Some folks from my writing group and I were hanging out this weekend. I was gushing about how excited I was to read one of their works in progress. And really, I’m so stoked to get my hands on this book. It’s this Lovecraftian steampunk ghost hunting frontier sort of affair that is so my jam. It’s going to be so good, you guys.
I mentioned how I wished that my central plot was as amazing and bonkers and mythos-rich as hers, and we laughed about that, and she pointed out that I intentionally wrote the world of the Faraday Files as steeped in mundanity. That was my goal, and I accomplished that goal.
“Yeah, that’s true,” I agreed. “I did it this way so there wasn’t as much chance that I’d get mired up in all the details and my insecurities about doing it justice and eventually lose the book up my own ass.”
After a moment of strangely loaded silence, I realized that both my friends had immediately leapt to the assumption that I had not been taking the piss on my menagerie of failed manuscripts. Rather, they thought that I was trying to lay down some sick backhanded burn on them. I hurried to explain, we all laughed about it, and the moment passed, but it’s been sticking with me.
I made that comment entirely based on my own personal experiences and was surprised my friends could take it as criticism. The thought had never even occurred to me. And yet, at the same time, they were both equally certain that it was about them because it had seemed equally personal to their perceived faults as a writer.
NK Jemisin, one of my favourite authors, had some interesting things to say after the release of her most recent novel, The Fifth Season. I put it on my list of the best books I read in 2015, and it’s absolutely and utterly brilliant — one of the most complex, rich, and interesting books I’ve ever read in the fantasy genre. She’s come clean about how the book almost never happened. Her insecurities would have lead her to abandon the project without the support of the people around her encouraging her and pushing her onward. How could a book so brilliant make the writer feel anything but bursting pride?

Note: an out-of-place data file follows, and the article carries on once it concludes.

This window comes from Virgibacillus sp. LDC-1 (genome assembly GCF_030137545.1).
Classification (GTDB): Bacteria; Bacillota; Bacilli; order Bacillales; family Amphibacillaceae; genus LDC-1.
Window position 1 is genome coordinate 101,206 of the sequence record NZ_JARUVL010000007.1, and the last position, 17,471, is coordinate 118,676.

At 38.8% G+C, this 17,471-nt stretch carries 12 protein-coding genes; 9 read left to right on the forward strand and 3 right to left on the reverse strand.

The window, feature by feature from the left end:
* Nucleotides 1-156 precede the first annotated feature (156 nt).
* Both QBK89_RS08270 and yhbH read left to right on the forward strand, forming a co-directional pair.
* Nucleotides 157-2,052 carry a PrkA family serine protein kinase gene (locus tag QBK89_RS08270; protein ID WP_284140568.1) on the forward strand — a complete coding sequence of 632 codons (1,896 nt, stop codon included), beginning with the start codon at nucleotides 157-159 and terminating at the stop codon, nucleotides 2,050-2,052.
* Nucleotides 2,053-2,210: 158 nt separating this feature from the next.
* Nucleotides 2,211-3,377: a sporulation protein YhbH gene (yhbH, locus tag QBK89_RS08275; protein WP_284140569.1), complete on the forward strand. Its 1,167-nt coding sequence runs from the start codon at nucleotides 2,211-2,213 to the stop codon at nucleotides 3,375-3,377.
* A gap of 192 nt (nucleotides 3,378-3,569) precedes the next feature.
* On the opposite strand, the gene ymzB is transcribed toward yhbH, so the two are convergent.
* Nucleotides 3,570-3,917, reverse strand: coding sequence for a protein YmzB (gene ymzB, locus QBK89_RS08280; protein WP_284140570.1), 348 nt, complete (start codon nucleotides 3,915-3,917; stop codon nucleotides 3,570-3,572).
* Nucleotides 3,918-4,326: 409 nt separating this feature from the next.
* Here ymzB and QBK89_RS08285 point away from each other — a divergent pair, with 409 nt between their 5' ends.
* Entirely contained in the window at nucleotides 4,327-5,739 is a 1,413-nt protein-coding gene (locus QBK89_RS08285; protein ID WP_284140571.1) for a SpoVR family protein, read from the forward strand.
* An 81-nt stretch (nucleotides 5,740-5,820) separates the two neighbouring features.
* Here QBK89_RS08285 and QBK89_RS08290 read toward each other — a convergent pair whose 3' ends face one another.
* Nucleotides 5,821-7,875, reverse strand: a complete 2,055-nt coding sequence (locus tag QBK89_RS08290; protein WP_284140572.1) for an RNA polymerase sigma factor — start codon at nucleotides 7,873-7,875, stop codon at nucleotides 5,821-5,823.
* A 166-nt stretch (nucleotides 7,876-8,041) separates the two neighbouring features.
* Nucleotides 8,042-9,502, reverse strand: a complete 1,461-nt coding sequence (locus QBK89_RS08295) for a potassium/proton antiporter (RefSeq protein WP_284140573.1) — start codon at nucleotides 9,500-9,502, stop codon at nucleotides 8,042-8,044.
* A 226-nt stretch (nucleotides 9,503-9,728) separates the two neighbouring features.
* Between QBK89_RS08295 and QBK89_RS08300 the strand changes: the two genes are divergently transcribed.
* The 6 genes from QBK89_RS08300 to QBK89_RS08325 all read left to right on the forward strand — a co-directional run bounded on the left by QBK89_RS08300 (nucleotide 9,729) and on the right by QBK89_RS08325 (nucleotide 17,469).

There’s a scene in The Timeseer’s Gambit that I’d been excited to write since I first outlined the series. It’s this huge set-piece that happens in multiple parts and has almost every important character in the Faraday Files in it, all pursuing their own agendas at the same time. When I finished it, I was devastated. I couldn’t believe how badly I’d fumbled this scene that had been in my head since I’d started writing the series. How could I possibly come back from this? I should probably just quit writing, if this is how I handle my big important scenes. I left the scene for a few weeks, lost in a funk. When I booted the laptop up again and read it with new eyes, I realized that it was fantastic, even in its first draft form, and I’d done everything I’d set out to do.
The expectations and demands we put on ourselves as writers can be really extreme. And as I’ve known for a while, they’re universal. We all feel that gloom settle around us when we think we’ve failed to do our vision justice, and we all struggle with visions so vast and detailed in our minds that it seems impossible that we could do them justice. And sometimes that leads to us abandoning the vision entirely, thinking that it’s better to leave it unfinished than ruin it with our incompetence.
It’s that last part that really leaves us with the guilt, though. Pushing through it and getting the thoughts out there can feel terrible, but I think we all invariably realize that we sold ourselves short, and our work is better than we thought it was. It was true for me, it was true for NK Jemisin, and I’m sure it’s going to be true for my friends, too. In that moment, I was more ashamed of the manuscripts I’d left behind thanks to my own angst than anything else, and that, I think, is what echoed with my friends.
It’s a good reminder that we’re better than we think we are. And that everyone else, from the unpublished to the brilliant multi Hugo- and Nebula- Award nominees, is going through the same things and fighting with the same anxieties.